Students can’t look up something on Google when they don’t know what they are looking for. Photo / Thinkstock

One of the great puzzles in education today is what has happened to knowledge.

Bewildered parents suspect something has happened in schools but are not quite sure what. Knowledge is after all what schools are about, surely – so what is going on? Why does our national curriculum not mention content knowledge? Why is it all about skills, competencies, and values?

That a problem does exist can be seen in the general unease felt by many parents but it has taken Sebastian Faulks in his novel, A Week in December, to say it in all its raw truth. Faulks’ character Gabriel the lawyer goes straight to the jugular, saying we have chosen to know less.

Gabriel tells of his own luck in being educated “at a time when teachers still thought children could handle knowledge”. He describes how, first, teachers withheld knowledge, then the next generation of teachers didn’t have the knowledge to withhold. In abandoning knowledge, Gabriel tells us, we have chosen to know less.

Is he right? Unfortunately yes – our national curriculum is hollowed out of knowledge. As with social experiments in the past, New Zealand takes a perverse pleasure in being ahead of the queue to go that one extra step into the extreme.


The reasonable concern with the way academic knowledge was taught in the past led, not to holding on to such valuable knowledge and improving the way it is taught, but to abandoning knowledge for skills. For the past few decades many in education have worried about how to teach, and rightly so, but in doing so, we have taken our eyes of what to teach.

The benefits have been some real improvements in teaching, especially in motivating disaffected pupils. But the improvement in pedagogy has come at a cost, one we as a nation cannot afford if we are to remember how to be democratic.

Academic knowledge is what makes us intelligent. The practice in doubting, criticising, and judging that such knowledge demands is also essential for a democratic citizenry.

We cannot be democratic unless each generation learns how to be so. But academic knowledge requires years of hard work to acquire. It is neither easy nor instant. It needs teachers who are knowledgeable in the subjects they teach and knowledgeable in how to teach that content. Of course there are many teachers like this – teachers who love their subjects and who know how to explain the knowledge. They know that children come to school to learn what they don’t already know and what cannot be learned from experience. This doesn’t mean that experience isn’t relevant.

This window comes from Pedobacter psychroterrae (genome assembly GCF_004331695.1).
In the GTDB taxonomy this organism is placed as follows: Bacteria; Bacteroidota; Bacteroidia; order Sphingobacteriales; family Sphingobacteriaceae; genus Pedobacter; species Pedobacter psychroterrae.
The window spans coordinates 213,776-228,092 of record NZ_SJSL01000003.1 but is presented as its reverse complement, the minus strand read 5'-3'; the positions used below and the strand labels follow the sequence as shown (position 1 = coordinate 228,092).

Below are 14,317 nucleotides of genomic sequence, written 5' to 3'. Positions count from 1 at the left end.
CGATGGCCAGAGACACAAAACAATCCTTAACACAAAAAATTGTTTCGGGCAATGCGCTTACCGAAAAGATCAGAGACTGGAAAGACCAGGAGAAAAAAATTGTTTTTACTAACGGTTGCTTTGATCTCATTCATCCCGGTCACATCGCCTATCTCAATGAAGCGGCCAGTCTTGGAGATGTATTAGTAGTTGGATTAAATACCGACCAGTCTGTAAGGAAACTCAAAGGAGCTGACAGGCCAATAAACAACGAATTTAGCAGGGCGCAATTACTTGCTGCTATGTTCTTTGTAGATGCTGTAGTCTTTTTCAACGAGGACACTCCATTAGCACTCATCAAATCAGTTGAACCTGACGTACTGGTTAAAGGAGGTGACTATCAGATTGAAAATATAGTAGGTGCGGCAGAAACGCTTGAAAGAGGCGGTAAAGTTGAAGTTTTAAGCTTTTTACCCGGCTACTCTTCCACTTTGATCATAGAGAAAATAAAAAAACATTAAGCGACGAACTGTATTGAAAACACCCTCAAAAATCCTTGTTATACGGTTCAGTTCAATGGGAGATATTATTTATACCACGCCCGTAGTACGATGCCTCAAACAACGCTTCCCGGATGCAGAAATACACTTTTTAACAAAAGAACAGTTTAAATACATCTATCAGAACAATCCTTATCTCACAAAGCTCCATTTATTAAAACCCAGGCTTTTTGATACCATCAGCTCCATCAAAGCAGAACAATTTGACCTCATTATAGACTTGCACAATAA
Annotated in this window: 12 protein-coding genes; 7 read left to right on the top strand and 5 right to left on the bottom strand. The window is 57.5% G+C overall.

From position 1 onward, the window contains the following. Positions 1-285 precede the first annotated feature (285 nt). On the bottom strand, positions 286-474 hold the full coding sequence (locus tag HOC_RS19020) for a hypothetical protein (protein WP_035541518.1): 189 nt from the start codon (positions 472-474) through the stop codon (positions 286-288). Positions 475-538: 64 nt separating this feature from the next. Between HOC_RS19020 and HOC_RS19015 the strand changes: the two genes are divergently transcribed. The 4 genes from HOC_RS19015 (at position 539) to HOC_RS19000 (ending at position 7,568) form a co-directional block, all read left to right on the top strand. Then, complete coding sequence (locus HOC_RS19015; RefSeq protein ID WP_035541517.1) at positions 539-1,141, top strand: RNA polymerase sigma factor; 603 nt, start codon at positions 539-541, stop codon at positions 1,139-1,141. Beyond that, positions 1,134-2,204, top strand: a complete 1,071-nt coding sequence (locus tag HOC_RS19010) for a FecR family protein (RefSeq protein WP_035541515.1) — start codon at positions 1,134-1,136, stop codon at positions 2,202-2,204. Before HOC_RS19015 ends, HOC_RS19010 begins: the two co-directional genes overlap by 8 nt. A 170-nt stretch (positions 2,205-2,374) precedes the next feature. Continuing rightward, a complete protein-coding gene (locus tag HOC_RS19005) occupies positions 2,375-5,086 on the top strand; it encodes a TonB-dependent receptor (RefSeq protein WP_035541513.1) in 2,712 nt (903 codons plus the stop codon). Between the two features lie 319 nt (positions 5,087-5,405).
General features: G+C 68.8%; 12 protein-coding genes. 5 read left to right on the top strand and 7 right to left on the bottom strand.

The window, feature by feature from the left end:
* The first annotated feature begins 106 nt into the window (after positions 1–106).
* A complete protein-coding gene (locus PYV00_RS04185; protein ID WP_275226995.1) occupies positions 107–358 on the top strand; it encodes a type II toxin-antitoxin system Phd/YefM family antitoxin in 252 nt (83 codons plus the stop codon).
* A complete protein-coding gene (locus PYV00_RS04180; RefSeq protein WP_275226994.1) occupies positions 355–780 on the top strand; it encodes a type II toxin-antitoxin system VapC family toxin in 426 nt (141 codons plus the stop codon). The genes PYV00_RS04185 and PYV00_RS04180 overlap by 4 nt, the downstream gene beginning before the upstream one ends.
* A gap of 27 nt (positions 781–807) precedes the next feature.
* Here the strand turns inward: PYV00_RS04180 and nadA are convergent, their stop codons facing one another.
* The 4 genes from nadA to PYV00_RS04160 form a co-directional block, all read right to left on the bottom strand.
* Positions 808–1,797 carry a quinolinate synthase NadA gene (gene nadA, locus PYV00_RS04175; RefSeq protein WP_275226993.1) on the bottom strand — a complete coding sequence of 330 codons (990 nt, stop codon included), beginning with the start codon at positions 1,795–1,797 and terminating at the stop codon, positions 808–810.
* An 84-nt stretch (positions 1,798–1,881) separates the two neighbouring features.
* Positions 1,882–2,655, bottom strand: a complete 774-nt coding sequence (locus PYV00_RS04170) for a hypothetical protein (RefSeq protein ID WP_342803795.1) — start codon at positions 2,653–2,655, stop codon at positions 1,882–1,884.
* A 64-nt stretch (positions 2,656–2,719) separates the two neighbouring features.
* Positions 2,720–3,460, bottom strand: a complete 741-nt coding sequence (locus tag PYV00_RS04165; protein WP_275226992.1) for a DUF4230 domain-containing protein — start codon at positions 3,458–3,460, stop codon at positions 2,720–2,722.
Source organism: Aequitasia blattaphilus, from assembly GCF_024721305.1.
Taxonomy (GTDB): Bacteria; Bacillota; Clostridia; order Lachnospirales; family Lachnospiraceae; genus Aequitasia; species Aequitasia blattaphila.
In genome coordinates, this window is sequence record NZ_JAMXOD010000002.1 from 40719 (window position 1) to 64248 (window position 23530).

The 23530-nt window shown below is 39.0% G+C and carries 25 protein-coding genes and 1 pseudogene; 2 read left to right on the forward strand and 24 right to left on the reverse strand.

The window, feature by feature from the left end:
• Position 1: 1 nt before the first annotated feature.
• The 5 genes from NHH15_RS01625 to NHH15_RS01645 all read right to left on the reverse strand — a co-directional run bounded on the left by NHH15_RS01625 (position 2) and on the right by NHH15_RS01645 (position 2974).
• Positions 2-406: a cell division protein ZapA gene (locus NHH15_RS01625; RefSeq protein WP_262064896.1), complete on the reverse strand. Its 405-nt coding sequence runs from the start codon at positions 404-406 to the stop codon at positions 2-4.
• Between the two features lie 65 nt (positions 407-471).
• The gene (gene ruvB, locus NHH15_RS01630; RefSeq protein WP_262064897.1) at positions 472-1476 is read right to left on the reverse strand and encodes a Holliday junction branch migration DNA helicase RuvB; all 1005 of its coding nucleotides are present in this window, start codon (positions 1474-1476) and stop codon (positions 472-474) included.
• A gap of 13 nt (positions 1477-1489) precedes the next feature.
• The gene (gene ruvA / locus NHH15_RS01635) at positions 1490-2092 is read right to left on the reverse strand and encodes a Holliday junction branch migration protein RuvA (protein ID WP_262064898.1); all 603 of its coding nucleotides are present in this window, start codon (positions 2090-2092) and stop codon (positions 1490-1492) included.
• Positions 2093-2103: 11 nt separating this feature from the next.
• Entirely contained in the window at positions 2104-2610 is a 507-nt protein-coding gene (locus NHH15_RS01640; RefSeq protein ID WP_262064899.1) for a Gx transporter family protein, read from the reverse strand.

Understanding academic knowledge can be helped by referring to a child’s experience but its purpose is different. Academic knowledge is the purpose of schooling. We go to school to learn a different kind of knowledge from the knowledge of everyday experience. Of course everyday knowledge (or culture) matters. We could not live from day to day in our families and communities without such knowledge. Everyday knowledge is about how to live our lives, how to relate to people, all those little details that we do without even thinking that we have to learn how to do them; like how to ride a bike, how to dress ourselves, how to talk to our friends – all important knowledge but not the purpose of schooling.

What does academic knowledge give us that everyday knowledge does not? It teaches us ways of thinking about the world that we cannot learn from experience. Obviously I wasn’t alive during the first migrations to New Zealand in the 14th century but knowledge from history, archaeology, and anthropology can teach me as much as is currently possible to know about who the people were who made such perilous journeys, why they did so, and where they came from. I can’t know a metaphor in the same way as I know how to cook a meal but the study of literature teaches me that here is a wonderful way to put unusual ideas today to reveal deeper meanings, often in startling, even shocking, ways. Who can ever think of greed in the same way again after reading Shakespeare’s “greed the golden leprosy”? The destructive, rotting evocation of those four words lodges in our minds. Such powerful knowledge builds our intellectual architecture so that we can make moral judgments based on reason.

Academic knowledge enables us to think the unthinkable, to know what we don’t and never will experience. It enables us to become more human by being connected to the knowledge that has already been created and to the possibilities that lie ahead. None of this comes easily. Sociologist Pierre Bourdieu describes the 20-year-old mathematician who has 20 centuries of mathematics in his mind.

Acquiring that knowledge, and for each of us, there are different amounts and different contents, cannot occur without working for it. Sportspeople work hard to achieve success. The same lesson about hard work and commitment applies to academic endeavour. But to achieve success at school there must be something to acquire.

All kids deserve the chance to know more than what their culture and community can teach them, says Elizabeth Rata. Photo / Natalie Slade
All kids deserve the chance to know more than what their culture and community can teach them, says Elizabeth Rata. Photo / Natalie Slade